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Today: How to find the perfect bottle of wine for your host or hostess.
Giving gifts of wine at the holidays is, for me, like a year in review.
I start by reviewing all the interactions I’ve had in the past year with the bottle's recipient. Then I review the wines I’ve tried this year that somehow “match up” with those interactions.
This year, for example, my neighbor lady Judy and her husband Francis invited us over for a holiday dinner. Their son’s wedding this past summer was a very big deal for them, so my thoughts immediately went to celebratory sparkling wines. I am willing to spend a bit more money on a wine gift for them that honors their lives as parents, so I began to look for sparkling wines from Tasmania, like Arras Grand Vintage and 2002 Freycinet Radenti. But the wine I’ve seen Francis drink that he loved most of all was a red, robust Bordeaux from the Merlot-dominant Right Bank.
This, I thought, was my answer: 2007 Château Vignot St. Émilion Grand Cru. It illustrates my three rules of thumb when choosing a host or hostess gift of wine for the holidays -- and why it would be great for your hostess, too:
Pick a wine that's “generalizable.” If you can’t find this specific bottle, you can “zoom out” to other areas nearby for similar red Bordeauxs. The bottle I've chosen is quite specific -- it's from one town (St. Emillon) and one grape (Merlot). The more specific the designation, the more expensive the bottle will be.
To find something more general -- and less expensive -- look first for other wines from the St Émilion region. If that doesn’t work, you can try other wines from Bordeaux’s Right Bank; there, the wines are still mostly made from Merlot but, since they aren't from one specific town, they will cost less. Then, if that doesn’t work either, look for less specifically-classified Bordeaux, which will be labeled Bordeaux or Bordeaux Supérieur.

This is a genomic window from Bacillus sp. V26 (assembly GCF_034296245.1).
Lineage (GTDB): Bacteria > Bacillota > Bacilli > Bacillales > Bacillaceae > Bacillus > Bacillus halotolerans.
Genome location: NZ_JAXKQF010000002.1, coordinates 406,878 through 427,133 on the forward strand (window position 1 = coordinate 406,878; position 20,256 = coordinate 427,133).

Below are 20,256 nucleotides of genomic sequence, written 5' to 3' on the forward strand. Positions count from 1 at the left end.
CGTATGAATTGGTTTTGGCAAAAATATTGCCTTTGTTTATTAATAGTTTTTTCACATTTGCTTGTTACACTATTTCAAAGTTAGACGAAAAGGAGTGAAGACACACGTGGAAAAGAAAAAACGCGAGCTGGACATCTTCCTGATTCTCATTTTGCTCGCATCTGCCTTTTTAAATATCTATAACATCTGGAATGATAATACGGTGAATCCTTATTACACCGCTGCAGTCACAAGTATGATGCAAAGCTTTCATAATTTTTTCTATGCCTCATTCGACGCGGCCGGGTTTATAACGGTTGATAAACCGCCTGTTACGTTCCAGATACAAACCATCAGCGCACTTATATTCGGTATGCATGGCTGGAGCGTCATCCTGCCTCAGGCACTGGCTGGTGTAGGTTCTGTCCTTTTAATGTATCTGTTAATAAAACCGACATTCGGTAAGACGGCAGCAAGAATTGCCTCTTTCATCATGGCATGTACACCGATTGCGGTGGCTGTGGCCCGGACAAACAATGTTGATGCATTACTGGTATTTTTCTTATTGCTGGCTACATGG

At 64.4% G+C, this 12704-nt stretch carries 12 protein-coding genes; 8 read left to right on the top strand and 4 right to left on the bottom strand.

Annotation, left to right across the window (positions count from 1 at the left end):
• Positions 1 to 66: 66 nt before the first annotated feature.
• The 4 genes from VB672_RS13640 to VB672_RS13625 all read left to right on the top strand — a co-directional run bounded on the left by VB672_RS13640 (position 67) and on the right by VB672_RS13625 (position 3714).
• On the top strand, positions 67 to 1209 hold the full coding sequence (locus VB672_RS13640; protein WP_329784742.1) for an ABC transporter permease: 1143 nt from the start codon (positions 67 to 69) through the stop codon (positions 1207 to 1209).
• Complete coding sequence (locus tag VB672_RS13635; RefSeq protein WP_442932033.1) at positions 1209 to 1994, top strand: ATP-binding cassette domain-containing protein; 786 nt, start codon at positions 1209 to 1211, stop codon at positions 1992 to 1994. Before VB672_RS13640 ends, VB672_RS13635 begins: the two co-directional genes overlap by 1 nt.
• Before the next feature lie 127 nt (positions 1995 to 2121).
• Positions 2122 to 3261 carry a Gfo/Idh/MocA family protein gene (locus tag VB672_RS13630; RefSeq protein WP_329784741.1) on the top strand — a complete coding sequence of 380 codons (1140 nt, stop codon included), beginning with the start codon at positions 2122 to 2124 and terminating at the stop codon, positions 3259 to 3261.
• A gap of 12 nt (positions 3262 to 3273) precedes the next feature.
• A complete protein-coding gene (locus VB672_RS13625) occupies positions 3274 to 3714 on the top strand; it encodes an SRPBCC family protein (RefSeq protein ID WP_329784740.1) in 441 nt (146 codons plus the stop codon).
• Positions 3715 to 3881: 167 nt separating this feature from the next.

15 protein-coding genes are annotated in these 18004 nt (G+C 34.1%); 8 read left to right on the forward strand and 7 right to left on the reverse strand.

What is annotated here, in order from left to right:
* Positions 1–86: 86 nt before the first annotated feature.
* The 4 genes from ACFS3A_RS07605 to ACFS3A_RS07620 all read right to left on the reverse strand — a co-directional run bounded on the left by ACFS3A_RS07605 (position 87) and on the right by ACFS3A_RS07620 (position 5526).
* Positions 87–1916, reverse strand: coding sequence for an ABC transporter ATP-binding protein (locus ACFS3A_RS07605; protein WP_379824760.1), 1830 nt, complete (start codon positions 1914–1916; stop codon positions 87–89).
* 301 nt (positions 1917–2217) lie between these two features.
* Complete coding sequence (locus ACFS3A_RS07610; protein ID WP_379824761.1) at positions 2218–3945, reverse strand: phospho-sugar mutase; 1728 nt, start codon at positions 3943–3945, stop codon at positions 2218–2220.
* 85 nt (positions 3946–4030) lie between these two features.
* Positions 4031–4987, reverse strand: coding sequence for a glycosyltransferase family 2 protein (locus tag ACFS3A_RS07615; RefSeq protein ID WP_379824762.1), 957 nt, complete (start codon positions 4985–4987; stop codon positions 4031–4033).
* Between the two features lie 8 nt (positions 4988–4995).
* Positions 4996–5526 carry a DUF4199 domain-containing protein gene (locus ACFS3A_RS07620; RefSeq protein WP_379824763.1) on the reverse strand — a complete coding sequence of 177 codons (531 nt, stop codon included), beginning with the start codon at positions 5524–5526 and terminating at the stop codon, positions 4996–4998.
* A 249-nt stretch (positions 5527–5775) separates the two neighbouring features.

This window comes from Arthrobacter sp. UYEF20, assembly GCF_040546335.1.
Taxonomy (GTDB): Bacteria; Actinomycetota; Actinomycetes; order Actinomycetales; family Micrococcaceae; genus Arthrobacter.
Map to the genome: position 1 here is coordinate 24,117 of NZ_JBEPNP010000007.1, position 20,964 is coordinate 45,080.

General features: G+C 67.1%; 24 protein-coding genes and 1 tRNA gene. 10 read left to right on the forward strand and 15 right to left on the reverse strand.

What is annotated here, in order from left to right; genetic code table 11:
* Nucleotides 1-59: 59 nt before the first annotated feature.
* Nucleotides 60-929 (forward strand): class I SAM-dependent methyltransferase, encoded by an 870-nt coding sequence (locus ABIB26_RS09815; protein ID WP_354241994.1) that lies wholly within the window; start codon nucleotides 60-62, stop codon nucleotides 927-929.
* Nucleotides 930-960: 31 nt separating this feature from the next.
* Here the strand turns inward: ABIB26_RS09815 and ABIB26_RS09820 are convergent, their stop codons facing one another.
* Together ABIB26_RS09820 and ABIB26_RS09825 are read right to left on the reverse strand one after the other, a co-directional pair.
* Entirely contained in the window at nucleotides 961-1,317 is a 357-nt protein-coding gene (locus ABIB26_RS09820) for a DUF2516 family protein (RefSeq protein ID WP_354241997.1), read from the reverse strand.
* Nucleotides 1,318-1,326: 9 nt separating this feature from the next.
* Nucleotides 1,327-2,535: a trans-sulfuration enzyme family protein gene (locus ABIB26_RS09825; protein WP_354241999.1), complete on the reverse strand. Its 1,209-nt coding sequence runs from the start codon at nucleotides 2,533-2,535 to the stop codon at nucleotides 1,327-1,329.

More: A few more holiday wines to save your sanity.
Don't pick something completely outside your budget. The great thing about Bordeaux is that, as mentioned above, you can find something very expensive, or more budget-friendly. A Grand Cru bottle, which is what I found for Francis, will be more expensive; this particular bottle retails at $36. Less specific classifications, like the Bordeaux or Bordeaux Supérieur, will be more modestly priced. When you're headed to the store to pick up a bottle for a friend, you want to be sure that you will find something that you can afford!
Focus on the recipient -- and their experience -- rather than your own tastes. Remember to concentrate on who’s receiving the gift. The process of choosing a wine to give as a gift should both begin and end with them.
What is the best wine gift you’ve ever given, or been given? And why? Share your story in the comments!
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